Whether by bullets or ballots, by violent struggle or elections, politics is about who rules or governs, for what purposes, and under what constraints. Politics influences the duties of rulers and the ruled, the rights of citizens, whether or not people live in fear, the generosity of welfare systems, and many other aspects of how people conduct their day-to-day lives. Politics includes people acquiring and using power, cooperatively or non-cooperatively, for creative or destructive purposes. It encompasses the forging of collective symbols and the crafting (and recrafting) of compelling narratives about mutual identities and social goals. Through political action, some people demand recognition and justice, (re)defining what it means to be political. Others expend energy and resources to maintain existing structures. Through politics, people may focus attention on collective problems or try to prevent such a focus. Politics also affects the distribution as well as the redistribution of economic resources – which is one reason why politics can be terribly contentious.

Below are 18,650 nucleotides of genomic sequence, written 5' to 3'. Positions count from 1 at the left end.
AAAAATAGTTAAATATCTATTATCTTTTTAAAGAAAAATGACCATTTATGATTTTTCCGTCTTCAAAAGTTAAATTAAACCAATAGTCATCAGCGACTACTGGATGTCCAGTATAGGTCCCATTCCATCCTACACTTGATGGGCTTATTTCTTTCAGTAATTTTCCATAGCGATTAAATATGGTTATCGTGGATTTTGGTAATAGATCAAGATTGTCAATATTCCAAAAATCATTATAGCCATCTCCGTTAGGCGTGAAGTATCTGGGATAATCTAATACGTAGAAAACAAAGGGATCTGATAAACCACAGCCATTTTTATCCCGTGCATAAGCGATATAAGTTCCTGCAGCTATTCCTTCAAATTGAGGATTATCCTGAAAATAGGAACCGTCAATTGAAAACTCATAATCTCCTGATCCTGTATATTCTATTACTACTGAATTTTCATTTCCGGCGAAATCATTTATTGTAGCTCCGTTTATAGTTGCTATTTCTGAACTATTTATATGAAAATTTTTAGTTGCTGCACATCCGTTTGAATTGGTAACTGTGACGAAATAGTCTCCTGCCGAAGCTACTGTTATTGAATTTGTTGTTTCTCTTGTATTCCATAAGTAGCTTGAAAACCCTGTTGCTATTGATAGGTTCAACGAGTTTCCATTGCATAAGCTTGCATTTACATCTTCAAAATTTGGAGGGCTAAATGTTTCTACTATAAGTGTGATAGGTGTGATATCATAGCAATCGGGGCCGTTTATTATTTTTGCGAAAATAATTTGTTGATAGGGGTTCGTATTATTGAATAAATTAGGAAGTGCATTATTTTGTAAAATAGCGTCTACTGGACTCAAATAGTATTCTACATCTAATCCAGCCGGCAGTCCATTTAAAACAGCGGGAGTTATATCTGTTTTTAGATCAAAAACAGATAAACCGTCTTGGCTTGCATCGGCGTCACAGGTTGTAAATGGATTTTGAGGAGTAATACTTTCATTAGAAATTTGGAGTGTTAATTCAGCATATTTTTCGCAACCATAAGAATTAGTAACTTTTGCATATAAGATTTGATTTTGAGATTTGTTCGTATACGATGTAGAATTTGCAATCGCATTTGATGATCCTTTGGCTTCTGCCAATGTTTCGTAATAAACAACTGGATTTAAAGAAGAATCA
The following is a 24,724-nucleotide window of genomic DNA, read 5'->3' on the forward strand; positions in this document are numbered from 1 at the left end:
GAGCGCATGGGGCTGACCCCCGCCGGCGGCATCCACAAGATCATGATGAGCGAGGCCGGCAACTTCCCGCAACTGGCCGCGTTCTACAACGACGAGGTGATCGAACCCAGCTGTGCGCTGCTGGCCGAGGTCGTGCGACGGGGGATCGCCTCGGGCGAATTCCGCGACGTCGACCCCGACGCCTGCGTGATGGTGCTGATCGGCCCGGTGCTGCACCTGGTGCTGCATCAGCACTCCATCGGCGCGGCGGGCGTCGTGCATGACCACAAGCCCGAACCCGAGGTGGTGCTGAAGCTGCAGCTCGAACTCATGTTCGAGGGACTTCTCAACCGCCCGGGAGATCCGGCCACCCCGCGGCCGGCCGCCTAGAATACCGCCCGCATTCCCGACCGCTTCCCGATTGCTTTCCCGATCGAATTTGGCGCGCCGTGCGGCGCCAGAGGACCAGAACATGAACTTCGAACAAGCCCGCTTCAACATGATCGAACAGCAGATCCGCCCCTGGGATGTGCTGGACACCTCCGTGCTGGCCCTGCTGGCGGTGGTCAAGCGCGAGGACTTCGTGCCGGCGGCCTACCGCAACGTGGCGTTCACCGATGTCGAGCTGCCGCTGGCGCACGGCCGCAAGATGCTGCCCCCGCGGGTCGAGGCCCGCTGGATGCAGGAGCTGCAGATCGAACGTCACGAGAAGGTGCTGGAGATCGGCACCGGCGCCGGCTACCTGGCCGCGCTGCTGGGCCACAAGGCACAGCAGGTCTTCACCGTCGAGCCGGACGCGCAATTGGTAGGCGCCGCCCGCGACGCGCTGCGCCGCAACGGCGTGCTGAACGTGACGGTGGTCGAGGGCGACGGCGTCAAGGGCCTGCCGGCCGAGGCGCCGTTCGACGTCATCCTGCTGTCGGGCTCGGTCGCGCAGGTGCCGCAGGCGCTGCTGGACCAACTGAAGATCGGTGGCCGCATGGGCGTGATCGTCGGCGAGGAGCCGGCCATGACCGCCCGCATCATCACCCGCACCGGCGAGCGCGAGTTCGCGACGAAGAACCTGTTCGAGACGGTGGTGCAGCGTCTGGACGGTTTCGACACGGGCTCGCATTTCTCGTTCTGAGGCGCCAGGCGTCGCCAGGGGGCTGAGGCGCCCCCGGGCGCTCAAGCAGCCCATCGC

Political science is the rigorous intellectual quest to identify and analyze such phenomena. Political scientists build on the foundational ideas of social and political theorists, from the ancient world to the Enlightenment to the present day. As political scientists, we develop logical and parsimonious theoretical arguments to better understand and explain important social and political phenomena, and even sometimes predict future developments. Political scientists develop and test their arguments through a variety of qualitative and quantitative methods of data collection and analysis, including archival research, interviews, surveys, statistical analysis, and experiments.
Through immersion in the substance and methods of political science, students gain the knowledge and skills to succeed in a variety of career paths, including the law, public policy analysis, foreign service, international development, journalism, and academia.